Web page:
26 May 1995

Sprout suppressant review could mean tighter EU controls

ITS ALL action in the sprout suppressant sector. Hot on the heels of the UK green light for tecnazene (Arable, May 19), Cyanamid revealed its new product to growers at Potato Technology 95. And delegates at the preceding days conference heard how all four existing sprout suppressants are now undergoing EU review.

That review could bring tighter controls, particularly if a battle over proposed maximum residue limits goes against the UK. But all agree suppressants are essential. "We cant do without sprout suppressants," stresses the PMBs Adrian Cunnington. Refrigeration may stop sprout growth but the resulting accumulation of sugars can cause browning in cooked, processed products and poor taste in pre-packed tubers.

Stephen Crossley, of the Pesticides Safety Directorate in York, acknowledged the need for sprout suppressants to allow year-round storage. But he pointed out all four established materials must clear the hurdle of EU reviews.

Chlorpropham (CIPC), pro-pham (in Atlas Indigo, Luxan Gro-Stop and Pommetrol M), maleic hydrazide (Fazor) and tecnazene (Fusarex, Hickstor, Tecnazene, etc) are all involved, with results expected within a year.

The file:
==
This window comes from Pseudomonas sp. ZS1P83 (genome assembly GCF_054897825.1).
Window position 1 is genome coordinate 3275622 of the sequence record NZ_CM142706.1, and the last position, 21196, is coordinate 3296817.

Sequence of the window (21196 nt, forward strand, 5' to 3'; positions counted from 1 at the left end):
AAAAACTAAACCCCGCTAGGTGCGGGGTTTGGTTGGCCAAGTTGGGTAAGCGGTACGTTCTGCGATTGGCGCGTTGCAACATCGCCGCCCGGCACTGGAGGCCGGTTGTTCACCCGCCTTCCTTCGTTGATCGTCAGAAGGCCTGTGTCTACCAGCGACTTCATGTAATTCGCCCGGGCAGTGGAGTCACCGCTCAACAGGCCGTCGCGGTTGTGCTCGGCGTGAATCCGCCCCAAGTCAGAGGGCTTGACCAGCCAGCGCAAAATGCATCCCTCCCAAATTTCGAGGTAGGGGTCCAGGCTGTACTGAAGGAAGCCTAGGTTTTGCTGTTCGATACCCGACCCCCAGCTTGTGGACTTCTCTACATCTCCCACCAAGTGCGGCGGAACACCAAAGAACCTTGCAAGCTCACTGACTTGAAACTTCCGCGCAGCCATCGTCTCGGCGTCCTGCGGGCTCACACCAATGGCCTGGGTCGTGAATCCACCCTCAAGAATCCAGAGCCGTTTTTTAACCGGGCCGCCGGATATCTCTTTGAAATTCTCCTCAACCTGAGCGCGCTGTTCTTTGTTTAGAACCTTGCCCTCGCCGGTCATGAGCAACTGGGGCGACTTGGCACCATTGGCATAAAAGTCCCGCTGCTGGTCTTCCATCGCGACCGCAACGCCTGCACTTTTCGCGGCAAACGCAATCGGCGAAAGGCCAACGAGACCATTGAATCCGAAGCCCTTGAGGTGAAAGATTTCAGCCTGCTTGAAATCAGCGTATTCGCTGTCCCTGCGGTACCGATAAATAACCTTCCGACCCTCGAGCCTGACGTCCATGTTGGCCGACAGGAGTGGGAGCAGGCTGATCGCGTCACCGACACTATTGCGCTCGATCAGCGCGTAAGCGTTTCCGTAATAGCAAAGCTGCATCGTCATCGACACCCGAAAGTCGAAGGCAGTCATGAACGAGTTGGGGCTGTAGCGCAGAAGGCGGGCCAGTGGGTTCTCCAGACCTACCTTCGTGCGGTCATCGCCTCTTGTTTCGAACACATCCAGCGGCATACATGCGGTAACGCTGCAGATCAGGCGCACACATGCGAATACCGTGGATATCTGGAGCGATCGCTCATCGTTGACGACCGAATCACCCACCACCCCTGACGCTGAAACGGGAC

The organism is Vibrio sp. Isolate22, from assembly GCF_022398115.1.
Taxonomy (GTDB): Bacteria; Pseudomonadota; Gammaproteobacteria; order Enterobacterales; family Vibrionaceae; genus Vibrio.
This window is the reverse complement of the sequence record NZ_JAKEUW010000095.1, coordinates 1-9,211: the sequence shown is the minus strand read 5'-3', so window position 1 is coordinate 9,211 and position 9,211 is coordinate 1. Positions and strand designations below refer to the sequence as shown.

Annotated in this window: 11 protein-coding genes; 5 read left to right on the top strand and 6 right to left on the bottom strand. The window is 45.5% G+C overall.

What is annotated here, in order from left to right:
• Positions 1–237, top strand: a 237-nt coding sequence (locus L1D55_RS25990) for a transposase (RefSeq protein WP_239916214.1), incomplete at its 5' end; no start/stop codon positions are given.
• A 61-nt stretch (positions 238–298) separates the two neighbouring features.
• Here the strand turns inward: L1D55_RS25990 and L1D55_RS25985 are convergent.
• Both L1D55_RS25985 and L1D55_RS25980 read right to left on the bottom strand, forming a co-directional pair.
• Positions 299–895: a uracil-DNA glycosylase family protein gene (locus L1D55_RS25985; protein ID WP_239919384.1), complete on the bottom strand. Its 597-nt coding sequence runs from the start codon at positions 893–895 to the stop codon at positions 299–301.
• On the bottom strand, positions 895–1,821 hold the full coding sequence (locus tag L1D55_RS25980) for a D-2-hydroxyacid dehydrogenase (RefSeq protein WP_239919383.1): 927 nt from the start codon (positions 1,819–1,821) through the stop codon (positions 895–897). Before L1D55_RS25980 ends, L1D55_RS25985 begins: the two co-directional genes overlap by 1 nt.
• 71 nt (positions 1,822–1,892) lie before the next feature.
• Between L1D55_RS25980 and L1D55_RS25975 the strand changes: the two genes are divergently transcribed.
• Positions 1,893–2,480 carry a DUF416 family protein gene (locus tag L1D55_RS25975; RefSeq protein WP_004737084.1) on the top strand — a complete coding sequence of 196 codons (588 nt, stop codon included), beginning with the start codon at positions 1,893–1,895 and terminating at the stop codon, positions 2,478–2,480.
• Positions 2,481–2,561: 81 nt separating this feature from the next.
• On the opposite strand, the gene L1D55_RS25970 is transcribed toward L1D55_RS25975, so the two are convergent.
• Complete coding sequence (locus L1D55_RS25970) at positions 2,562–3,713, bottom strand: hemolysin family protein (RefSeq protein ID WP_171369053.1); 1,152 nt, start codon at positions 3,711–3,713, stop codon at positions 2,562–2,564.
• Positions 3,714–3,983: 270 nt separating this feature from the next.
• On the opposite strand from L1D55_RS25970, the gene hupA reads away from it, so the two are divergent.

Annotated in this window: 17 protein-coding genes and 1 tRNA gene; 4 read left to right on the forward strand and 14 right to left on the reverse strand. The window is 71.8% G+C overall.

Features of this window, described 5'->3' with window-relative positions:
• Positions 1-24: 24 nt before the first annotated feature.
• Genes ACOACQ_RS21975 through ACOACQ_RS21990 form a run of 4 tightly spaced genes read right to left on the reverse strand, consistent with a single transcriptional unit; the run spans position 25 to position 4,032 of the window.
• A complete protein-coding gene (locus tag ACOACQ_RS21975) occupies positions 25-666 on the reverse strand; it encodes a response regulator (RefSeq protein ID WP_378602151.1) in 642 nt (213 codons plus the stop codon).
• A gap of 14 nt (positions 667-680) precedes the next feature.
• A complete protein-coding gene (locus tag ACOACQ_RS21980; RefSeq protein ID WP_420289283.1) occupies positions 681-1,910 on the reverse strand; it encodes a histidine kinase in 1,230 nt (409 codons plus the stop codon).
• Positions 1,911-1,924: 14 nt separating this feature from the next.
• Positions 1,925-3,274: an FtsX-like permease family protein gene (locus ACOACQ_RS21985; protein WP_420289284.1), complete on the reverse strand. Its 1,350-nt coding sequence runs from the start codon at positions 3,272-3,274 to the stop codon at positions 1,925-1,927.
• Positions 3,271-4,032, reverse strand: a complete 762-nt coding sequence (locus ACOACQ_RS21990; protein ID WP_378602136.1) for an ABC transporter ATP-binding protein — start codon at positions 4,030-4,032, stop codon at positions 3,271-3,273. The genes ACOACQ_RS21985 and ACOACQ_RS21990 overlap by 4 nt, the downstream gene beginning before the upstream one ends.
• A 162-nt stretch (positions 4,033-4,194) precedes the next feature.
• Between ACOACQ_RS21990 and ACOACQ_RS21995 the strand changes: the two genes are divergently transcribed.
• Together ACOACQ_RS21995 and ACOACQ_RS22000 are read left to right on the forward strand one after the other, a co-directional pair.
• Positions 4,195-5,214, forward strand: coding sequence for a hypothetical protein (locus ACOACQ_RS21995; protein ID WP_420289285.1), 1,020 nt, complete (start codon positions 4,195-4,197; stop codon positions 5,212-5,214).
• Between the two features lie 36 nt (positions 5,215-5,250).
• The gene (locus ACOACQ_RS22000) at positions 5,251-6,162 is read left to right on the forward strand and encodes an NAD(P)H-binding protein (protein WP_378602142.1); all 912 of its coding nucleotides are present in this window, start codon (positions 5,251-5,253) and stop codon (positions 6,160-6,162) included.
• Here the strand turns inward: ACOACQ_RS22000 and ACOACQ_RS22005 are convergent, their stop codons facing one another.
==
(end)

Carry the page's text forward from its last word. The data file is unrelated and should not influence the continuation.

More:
To win through products need two things, says Mr Crossley. First, makers, or other bodies, must support them with required safety and toxicology data. And second, they must not pose an "unacceptable risk" to operator, consumer or environment. He expects them all to be approved. Any concerns, such as residues in river sediments downstream of processing plants, are likely to be met with label restrictions, rather than bans, he says. Maleic hydrazides exclusion from knapsack use is an example.

But the review will also establish uniform residue levels to apply throughout the EU. Those will help avoid trade problems such as Italys ban on imported Belgian chips which exceeded Italys MRL for processed products.

The danger is that a 5mg/kg MRL be imposed for tecnazene. That was vetoed by the UK on the grounds that it would be costly to achieve in box stores. French farmers are facing such costs now as they modify stores to meet the lower standard in France. The current proposal is for a more manageable MRL of 20mg/kg to be introduced.

Stephen Crossley of PSD.